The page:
Can anyone explain to me why the Department, after all of the uproar over announcing the possibility of directed assignments first in the media, STILL seems to think it is better to tell the media before it tells us?? This came out yesterday...I was at work yesterday and there was no cable or email about this.
State Dept. Seeks Workers for Hot Spots
By MATTHEW LEE -
WASHINGTON (AP) - The State Department has begun looking for diplomats willing to take hundreds of unfilled positions at embassies and consulates in 15 dangerous countries after finding enough volunteers to avoid forcing some to go to Iraq.
Having averted an employee revolt over the prospect of ordered tours of duty in Iraq, the department is now seeking foreign service officers for more than 500 jobs at 21 diplomatic missions in those countries, which include Afghanistan and Pakistan, officials said Monday.
The selection process for the non-Iraq hardship posts, all of which are also of limited one-year duration and covered by restrictions banning or limiting the presence of family members, starts this week and should be completed by January, Foreign Service Director General Harry Thomas said. "Afghanistan and Pakistan will be first and then we will move to the other unaccompanied posts over the next several weeks," he said. The other nations in that category are Algeria, Bosnia, Burundi, Central African Republic, the Democratic Republic of Congo, Ivory Coast, Lebanon, Liberia, Palau, Saudi Arabia, Serbia, Sudan and Yemen.
Thomas said he was "pretty confident" that volunteers would be found for all the jobs but stressed that if there were not enough, the department would force diplomats to fill them under threat of dismissal in the same so-called "directed assignments" system that ignited controversy over the Iraq positions.
"We reserve the right to direct assign at any time," he told The Associated Press in a telephone interview.
Thomas' comments followed the State Department's formal announcement that volunteers had come forward to take all 48 vacant positions at the U.S. embassy in Baghdad and outlying provinces that will open next summer and that it would not have to force anyone to go to Iraq.
"We are pleased to announce that all of the Iraq jobs have been filled by volunteers," spokesman Sean McCormack told reporters, adding that Secretary of State Condoleezza Rice would be sending a worldwide cable congratulating the foreign service and those who answered the call.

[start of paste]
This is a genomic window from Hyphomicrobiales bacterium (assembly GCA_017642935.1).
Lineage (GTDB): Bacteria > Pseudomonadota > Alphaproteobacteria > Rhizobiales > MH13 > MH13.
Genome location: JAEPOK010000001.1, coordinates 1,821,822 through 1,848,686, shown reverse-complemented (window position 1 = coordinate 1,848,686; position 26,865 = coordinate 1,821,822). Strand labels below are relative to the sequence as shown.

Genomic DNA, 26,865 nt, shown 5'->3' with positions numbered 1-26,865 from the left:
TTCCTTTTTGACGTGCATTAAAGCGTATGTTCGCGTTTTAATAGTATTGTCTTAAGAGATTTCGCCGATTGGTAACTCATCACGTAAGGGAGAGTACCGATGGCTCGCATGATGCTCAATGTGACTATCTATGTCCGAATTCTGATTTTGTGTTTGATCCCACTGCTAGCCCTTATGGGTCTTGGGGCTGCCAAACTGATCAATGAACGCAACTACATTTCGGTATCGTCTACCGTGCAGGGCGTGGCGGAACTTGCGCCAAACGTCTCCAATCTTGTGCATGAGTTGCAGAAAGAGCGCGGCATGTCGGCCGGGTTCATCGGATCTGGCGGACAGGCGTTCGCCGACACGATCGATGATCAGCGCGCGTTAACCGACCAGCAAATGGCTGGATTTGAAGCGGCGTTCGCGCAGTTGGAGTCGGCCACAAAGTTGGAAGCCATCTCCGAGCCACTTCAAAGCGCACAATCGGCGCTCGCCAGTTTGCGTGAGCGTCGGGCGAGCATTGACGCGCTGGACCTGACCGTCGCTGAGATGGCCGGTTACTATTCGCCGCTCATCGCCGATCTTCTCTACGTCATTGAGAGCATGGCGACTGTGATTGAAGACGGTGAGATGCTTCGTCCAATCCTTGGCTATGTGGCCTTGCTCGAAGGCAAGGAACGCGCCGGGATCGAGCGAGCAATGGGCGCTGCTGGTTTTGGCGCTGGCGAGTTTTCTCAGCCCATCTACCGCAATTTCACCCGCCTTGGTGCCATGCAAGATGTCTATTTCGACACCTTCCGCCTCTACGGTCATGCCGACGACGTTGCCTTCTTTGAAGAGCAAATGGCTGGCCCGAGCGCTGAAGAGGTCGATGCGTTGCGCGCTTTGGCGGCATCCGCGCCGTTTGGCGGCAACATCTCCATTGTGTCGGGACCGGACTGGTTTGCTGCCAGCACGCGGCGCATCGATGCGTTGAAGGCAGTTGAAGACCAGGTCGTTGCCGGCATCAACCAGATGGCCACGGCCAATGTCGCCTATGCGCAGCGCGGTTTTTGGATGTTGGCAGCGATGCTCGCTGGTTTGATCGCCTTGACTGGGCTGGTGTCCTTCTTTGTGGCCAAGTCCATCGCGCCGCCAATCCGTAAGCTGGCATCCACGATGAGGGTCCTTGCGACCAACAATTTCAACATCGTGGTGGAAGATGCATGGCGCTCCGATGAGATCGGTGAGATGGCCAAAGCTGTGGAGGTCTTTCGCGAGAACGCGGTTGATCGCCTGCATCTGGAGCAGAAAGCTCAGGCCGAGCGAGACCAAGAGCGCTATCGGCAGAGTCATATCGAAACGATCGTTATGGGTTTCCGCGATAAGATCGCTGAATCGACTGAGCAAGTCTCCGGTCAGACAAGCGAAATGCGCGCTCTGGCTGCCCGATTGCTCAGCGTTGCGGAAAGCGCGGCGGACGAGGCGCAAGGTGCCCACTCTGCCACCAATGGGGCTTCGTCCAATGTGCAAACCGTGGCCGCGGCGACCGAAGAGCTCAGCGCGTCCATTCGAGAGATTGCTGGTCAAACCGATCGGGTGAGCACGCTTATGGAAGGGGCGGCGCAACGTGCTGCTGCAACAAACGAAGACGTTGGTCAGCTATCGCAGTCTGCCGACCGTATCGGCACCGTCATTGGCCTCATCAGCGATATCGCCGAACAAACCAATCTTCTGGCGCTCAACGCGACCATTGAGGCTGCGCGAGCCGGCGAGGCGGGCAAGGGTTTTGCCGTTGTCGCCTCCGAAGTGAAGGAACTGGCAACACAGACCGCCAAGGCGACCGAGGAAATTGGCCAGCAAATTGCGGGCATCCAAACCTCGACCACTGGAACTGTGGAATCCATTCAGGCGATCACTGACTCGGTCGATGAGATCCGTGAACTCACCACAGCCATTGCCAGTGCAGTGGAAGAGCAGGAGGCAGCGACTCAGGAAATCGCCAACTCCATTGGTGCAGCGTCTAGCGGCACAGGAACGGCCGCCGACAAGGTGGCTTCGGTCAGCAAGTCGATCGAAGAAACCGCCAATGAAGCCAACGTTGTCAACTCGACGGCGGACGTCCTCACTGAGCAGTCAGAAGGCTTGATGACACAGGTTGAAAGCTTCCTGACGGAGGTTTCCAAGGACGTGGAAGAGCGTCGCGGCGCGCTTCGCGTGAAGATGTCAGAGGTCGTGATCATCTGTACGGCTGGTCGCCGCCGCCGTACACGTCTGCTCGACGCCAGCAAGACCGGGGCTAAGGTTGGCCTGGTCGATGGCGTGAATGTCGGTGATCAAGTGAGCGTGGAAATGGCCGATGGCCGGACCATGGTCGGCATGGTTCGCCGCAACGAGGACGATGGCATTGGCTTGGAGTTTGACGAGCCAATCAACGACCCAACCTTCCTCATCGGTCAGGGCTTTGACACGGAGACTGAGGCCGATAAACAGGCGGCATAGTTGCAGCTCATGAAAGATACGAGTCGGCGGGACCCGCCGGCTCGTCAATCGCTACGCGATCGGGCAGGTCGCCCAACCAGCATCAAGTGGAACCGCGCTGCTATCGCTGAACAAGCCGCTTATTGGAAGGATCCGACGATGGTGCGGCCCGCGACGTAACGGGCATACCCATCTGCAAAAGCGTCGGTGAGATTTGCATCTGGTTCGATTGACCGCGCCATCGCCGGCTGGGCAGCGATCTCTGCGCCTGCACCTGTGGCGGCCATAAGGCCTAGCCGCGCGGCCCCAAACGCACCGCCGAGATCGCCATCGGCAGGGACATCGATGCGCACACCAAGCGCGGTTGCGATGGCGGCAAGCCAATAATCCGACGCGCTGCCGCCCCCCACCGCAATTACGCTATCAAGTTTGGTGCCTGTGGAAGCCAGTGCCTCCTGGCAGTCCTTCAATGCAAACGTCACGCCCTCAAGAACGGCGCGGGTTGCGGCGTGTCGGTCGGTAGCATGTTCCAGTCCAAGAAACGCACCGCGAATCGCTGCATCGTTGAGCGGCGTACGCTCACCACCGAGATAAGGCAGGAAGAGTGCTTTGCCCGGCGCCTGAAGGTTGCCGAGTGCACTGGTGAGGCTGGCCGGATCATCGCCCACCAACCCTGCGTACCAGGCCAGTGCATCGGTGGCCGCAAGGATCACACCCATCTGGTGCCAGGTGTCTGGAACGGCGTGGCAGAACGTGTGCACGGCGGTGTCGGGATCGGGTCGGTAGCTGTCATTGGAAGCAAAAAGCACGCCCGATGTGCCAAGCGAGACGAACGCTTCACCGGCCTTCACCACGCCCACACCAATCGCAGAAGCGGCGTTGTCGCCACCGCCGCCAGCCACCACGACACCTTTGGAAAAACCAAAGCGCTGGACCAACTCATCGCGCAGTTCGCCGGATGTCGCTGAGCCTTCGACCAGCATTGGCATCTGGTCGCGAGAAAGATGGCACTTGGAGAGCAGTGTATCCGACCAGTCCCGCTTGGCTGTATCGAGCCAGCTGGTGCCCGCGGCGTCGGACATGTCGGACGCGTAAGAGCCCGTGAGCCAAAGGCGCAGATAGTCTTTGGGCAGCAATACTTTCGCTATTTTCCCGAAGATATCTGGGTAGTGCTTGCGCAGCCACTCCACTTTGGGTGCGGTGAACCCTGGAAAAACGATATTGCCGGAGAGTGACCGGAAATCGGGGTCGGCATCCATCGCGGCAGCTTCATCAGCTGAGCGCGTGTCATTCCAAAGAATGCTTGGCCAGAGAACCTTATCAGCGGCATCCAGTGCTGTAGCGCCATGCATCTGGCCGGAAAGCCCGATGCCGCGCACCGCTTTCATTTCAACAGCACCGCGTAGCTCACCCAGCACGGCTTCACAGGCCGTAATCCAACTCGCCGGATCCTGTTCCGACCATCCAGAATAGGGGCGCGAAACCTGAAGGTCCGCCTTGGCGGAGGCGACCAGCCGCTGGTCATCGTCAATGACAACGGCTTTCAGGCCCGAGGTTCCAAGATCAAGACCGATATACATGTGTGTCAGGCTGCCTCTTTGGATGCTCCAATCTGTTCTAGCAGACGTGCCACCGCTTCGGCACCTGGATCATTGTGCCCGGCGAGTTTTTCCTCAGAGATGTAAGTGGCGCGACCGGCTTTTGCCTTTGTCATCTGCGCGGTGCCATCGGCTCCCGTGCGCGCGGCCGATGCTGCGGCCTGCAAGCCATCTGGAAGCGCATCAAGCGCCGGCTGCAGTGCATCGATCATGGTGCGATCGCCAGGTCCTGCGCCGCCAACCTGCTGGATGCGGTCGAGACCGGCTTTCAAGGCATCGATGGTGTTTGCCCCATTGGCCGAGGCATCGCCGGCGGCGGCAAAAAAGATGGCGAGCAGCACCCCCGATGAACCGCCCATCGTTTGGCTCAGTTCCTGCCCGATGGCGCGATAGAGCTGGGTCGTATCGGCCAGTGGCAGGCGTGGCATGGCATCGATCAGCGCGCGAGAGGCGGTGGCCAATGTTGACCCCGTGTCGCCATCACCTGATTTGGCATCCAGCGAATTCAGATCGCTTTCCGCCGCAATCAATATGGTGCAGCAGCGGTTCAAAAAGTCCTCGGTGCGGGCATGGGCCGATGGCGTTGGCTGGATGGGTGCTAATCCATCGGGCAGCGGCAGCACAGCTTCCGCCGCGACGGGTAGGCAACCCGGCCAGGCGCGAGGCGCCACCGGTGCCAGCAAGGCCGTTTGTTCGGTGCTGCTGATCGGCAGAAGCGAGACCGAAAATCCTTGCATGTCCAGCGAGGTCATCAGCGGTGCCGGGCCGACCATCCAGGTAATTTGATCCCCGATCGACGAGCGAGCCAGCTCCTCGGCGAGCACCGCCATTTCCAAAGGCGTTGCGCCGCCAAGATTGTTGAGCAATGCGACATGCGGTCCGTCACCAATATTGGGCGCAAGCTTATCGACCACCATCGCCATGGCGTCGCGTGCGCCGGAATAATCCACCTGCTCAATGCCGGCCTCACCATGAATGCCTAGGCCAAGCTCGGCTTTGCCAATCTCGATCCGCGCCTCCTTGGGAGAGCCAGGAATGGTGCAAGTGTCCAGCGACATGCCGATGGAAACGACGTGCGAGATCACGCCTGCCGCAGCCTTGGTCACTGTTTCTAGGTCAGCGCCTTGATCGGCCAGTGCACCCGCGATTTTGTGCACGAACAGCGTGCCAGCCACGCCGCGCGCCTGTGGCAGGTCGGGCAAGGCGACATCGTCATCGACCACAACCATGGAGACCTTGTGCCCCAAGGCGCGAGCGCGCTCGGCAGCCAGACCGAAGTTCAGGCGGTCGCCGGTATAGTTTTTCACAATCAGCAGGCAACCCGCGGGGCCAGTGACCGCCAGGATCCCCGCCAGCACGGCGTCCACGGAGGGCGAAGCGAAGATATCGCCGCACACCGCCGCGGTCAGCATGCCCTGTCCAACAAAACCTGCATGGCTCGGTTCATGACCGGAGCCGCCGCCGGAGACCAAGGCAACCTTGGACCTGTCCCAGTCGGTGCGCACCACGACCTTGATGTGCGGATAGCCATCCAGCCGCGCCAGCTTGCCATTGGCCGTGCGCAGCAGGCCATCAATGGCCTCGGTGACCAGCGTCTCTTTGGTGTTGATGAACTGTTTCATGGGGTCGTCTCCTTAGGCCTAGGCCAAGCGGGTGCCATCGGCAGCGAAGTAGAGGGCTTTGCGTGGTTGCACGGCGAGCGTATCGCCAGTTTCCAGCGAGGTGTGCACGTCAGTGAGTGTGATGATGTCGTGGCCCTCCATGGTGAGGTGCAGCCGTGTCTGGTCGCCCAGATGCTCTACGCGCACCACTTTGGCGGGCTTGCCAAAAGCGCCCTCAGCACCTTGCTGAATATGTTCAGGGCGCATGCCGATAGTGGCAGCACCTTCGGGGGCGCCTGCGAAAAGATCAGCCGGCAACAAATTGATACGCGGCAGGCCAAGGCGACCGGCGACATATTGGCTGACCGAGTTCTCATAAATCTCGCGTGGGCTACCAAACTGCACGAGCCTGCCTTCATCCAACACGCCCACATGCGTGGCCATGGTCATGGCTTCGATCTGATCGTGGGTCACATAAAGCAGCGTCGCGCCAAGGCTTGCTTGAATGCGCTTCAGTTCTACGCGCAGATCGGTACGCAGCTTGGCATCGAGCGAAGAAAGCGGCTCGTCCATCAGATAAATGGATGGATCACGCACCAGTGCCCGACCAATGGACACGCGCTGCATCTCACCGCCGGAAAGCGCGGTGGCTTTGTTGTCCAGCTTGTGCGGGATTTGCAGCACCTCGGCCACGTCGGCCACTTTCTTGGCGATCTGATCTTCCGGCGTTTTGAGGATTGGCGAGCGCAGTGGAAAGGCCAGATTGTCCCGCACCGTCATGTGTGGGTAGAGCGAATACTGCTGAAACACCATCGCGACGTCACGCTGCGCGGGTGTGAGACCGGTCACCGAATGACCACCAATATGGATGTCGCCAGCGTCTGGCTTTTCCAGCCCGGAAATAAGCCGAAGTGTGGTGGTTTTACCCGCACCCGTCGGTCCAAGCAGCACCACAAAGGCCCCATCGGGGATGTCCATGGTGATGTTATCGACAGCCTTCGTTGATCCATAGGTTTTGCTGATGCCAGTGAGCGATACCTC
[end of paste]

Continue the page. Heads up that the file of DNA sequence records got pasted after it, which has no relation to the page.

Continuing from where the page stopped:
McCormack said Rice had assured herself that all the volunteers were qualified and "that we met the bar that we had set for ourselves." "We, in no way, lowered the standards in order to get these volunteers," he said. "We're quite pleased that the Foreign Service and the State Department has stepped up to this challenge."
The prospect of the largest diplomatic call-up since Vietnam had caused an uproar among the 11,500-member Foreign Service. At a contentious town hall meeting late last month, the strength of their opposition came into public view as some diplomats protested the forced assignments, citing safety and security concerns.
Three foreign service personnel - two diplomatic security agents and one political officer - have been killed in Iraq since the war began in March 2003.
The complaints were a deep embarrassment to the department and led Rice and her deputy, John Negroponte, to remind diplomats of their duty to serve their government anywhere they are needed.
More than 1,500 diplomats have volunteered to work in Iraq since the U.S.-led invasion in 2003. Still, the resistance to forced assignments generated bitter criticism of the diplomatic corps; some Internet commentators accused the foreign service of cowardice and treason.
At the Oct. 31 town hall meeting, hundreds of diplomats applauded when one likened a forced tour in Iraq to a "potential death sentence." Some at the session questioned the ethics of ordering unarmed civilians into a war zone and expressed concerns about a lack of training and medical care for those who have served.
The debate, often in nasty exchanges, has surfaced on the State Department's official blog. Last week, the Web log posted a critical message from a career diplomat in Iraq who accused opponents of directed assignments of being spoiled elitists and suggested they are "wimps and weenies." More than 200 people, including some who identify themselves as foreign service or military officers, had entered the fray on the Dipnote blog as of Monday, making it one of the most popular posts the two-month-old venture has published.